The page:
Like the pandemic, the impact of inflation will be felt in many different ways, with implications for staff and the business.
Last week, Lloyd's CEO John Neal said he had written to staff announcing the Corporation would be paying staff earning less than £75,000, an extra £2,500 to help cover rising living costs.
It is a reminder that as with the recent COVID-crisis, businesses are once again navigating a challenging environment that has both an economic and very human element to it.
The Lloyd's market's H1 results - also announced last week - revealed the market's robust underwriting performance had been overshadowed by £3.1 billion in unrealised mark-to-market losses.
Rising interest rates contributed to an overall market loss of £1.8 billion for the first six months of the year.It is clear that inflation therefore presents wide-ranging challenges for boards and senior management teams.
When will it peak?
We have a situation where Central Banks are raising interest rates to their highest levels in 20 years, but so far this is having very little impact.
Both the Bank of England's Monetary Policy Committee (MPC) and OECD projections have so far been widely off the mark (that's the actuary in me talking), but are at least agreed in anticipating that inflation will peak this year, reducing through 2023 and resuming normal levels from 2024 onwards.
In its August report, MPC noted that CPI inflation is expected to rise considerably more than it had forecast in May, from 9.4% in June to just over 13% in Q4, and to remain at very elevated levels throughout much of 2023.
The other day I was having a conversation with the some of the senior managers of a Lloyd's syndicate about the fact the actual inflation rate has been beyond the 95th percentile of MPC projections. Even the experts have been surprised by the fact it's still going on, as most expected it to be a very short-term hump.
For insurers - as demonstrated by the half year 2022 results - there are clear business impacts. Beyond the investment losses experienced by most carriers, there are the more uncertain impacts on the claims, underwriting and reserving side, particularly for longer-tail classes of business.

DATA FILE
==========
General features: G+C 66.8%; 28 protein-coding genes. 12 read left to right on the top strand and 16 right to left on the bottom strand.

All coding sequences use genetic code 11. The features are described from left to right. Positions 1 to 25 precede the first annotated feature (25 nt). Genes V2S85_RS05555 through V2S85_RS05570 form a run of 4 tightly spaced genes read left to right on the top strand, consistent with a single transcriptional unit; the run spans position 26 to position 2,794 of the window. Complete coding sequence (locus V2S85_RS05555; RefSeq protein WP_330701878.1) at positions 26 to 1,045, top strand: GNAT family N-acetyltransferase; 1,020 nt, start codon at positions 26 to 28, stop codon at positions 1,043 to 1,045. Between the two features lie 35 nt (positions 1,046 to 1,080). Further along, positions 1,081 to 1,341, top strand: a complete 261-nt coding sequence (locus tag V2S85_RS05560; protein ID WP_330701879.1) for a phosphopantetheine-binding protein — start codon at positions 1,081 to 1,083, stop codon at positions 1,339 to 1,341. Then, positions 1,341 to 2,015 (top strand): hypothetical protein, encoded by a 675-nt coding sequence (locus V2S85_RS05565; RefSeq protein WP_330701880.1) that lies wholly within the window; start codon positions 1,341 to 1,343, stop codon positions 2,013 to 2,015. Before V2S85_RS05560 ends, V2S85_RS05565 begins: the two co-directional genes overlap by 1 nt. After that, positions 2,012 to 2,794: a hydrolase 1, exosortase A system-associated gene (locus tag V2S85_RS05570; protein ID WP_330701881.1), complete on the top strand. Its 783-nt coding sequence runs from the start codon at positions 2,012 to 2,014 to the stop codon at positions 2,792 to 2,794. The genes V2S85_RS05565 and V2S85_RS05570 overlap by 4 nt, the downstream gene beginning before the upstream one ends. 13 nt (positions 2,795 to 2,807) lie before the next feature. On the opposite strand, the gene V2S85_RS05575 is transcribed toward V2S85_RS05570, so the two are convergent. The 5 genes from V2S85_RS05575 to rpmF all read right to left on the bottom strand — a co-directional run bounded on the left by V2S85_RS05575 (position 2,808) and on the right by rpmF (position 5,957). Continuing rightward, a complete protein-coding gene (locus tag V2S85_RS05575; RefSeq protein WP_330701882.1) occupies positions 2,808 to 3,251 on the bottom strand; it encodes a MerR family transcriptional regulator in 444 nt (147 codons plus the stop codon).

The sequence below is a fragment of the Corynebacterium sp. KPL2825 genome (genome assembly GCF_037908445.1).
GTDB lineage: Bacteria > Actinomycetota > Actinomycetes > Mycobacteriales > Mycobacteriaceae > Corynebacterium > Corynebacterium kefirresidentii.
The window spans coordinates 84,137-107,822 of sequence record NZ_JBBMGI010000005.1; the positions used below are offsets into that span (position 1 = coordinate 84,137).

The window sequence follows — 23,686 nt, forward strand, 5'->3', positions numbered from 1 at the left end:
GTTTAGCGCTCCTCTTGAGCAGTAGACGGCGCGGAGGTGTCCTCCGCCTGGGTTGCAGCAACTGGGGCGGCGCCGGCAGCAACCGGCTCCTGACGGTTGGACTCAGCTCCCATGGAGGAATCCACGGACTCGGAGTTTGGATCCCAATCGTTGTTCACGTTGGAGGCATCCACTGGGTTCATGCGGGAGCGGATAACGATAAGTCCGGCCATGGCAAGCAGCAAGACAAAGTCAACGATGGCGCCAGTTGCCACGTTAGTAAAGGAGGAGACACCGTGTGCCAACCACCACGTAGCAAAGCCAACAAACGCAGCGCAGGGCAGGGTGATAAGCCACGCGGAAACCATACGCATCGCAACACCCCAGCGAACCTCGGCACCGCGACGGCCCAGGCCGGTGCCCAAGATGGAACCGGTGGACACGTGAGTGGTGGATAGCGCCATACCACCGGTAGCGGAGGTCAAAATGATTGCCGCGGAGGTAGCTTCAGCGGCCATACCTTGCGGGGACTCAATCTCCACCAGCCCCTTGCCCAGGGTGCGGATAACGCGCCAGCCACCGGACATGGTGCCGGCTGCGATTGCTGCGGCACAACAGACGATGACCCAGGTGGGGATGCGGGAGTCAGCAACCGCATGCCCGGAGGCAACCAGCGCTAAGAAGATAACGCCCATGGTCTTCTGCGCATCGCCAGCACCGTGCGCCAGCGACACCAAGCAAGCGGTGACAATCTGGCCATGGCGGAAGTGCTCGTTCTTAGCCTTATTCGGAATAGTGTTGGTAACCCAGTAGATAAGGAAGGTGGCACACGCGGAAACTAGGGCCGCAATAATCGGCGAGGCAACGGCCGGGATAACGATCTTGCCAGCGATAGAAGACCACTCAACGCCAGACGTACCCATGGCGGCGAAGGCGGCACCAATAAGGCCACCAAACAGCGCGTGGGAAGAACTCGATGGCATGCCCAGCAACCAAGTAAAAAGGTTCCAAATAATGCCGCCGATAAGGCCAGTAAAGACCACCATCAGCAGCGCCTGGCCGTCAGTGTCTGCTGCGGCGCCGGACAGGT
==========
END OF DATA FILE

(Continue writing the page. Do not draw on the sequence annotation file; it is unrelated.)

And let's not forget that when times are tough (and we saw this in the years post GFC), the tendency to claim increases and - as an industry - we also see an increase in spurious and fraudulent activity.
A collection of counter fraud experts at the virtual Fraud Charter roundtable (6 September 2022) – hosted by Insurance Times– confirmed the industry is already beginning to see the impact of the cost of living crisis on the frequency and type of fraudulent insurance claims.
Retain your talent
Some of our previous blogs have discussed the Great Resignation (or Big Quit) and the challenges organisations face in retaining talent at a time of significant movement. If anything, this is a challenge that will be heightened by inflation, as the real value of pay declines.
Last month (August 2022), the ONS revealed that real pay had fallen by three percent over the last quarter. The cost of living is outpacing wage growth and affecting how far salaries go in the day-to-day life of workers.
The insurance sector is a relatively buoyant industry, but at the lower rungs of our organisations are workers (who tend to be our younger professionals) who are feeling the pinch. As with the pandemic, this could have profound implications for their mental health and the ongoing adjustment to life and work in the post pandemic environment.
COVID affected not just our business operations, claims and how we thought about policy wordings and definitions, but also our colleagues and their families. Inflation is another disruption that is more comprehensive in its impact across organisations, because it touches almost everything.
I have sons in their early 30s who have never known inflation in their adult lives. If you've never experienced it, how do you educate your colleagues about managing through high inflationary times? How and where do you react to the stresses and strains that high inflation will inevitably bring?
There are no easy answers, but Lloyd's has shown one way of responding.
Earlier this year the BoE governor Andrew Bailey urged companies to exercise pay restraint, suggesting workers should not ask for big pay rises to help control inflation.His comments were met with derision from industry bodies, unions and Number 10 Downing Street. And with good reason.
We all hope that inflation will be a relatively short-lived challenge, but it is incumbent upon organisations to redistribute salary rises to the bottom end of their workforce. It is essential that we focus on both the human and business impact inflation creates in order to weather yet another storm.